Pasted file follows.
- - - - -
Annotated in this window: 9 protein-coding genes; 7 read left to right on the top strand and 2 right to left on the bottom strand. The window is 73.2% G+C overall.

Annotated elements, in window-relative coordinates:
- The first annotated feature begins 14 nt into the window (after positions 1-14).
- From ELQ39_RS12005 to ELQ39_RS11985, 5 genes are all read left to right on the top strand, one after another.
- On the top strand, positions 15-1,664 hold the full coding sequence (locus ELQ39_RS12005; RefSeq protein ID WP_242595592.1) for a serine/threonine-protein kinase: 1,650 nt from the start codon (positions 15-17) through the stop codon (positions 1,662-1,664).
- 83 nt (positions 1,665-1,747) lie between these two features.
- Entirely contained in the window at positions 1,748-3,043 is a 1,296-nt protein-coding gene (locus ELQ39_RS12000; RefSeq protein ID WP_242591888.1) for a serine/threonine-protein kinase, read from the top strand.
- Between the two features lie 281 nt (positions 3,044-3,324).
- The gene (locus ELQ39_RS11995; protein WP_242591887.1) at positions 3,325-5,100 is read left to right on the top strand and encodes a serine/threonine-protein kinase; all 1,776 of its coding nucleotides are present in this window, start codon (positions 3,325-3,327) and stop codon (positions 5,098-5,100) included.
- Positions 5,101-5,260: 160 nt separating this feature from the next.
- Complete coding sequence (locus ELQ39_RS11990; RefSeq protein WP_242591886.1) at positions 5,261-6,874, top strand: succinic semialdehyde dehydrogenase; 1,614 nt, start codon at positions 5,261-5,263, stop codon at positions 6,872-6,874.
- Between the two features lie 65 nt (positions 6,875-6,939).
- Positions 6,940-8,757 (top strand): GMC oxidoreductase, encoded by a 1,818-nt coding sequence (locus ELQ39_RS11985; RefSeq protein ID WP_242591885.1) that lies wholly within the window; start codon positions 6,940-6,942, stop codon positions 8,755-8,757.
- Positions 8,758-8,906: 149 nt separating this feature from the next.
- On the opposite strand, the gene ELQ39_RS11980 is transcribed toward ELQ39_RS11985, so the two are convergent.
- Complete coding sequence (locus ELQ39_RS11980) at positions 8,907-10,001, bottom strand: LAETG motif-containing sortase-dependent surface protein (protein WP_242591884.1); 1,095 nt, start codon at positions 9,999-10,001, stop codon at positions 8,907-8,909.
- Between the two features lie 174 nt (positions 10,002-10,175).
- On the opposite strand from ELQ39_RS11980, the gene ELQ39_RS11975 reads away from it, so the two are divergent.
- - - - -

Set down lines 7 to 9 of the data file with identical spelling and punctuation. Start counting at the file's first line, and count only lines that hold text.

- Entirely contained in the window at positions 1,748-3,043 is a 1,296-nt protein-coding gene (locus ELQ39_RS12000; RefSeq protein ID WP_242591888.1) for a serine/threonine-protein kinase, read from the top strand.
- Between the two features lie 281 nt (positions 3,044-3,324).
- The gene (locus ELQ39_RS11995; protein WP_242591887.1) at positions 3,325-5,100 is read left to right on the top strand and encodes a serine/threonine-protein kinase; all 1,776 of its coding nucleotides are present in this window, start codon (positions 3,325-3,327) and stop codon (positions 5,098-5,100) included.